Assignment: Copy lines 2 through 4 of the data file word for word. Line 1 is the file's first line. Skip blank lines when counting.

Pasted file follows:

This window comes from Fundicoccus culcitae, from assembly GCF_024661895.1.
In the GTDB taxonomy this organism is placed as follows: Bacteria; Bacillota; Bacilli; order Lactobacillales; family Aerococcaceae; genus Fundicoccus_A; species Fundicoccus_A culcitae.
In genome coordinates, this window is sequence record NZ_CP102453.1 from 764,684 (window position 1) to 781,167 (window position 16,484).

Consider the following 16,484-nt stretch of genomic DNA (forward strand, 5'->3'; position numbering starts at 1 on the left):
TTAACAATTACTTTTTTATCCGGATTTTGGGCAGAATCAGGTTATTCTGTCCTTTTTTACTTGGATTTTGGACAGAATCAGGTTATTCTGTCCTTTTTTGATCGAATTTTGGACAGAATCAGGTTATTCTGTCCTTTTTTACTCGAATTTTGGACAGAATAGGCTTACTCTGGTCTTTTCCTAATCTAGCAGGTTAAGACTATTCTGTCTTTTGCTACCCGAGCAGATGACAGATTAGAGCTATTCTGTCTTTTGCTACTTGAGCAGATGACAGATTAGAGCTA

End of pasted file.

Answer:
In the GTDB taxonomy this organism is placed as follows: Bacteria; Bacillota; Bacilli; order Lactobacillales; family Aerococcaceae; genus Fundicoccus_A; species Fundicoccus_A culcitae.
In genome coordinates, this window is sequence record NZ_CP102453.1 from 764,684 (window position 1) to 781,167 (window position 16,484).

Consider the following 16,484-nt stretch of genomic DNA (forward strand, 5'->3'; position numbering starts at 1 on the left):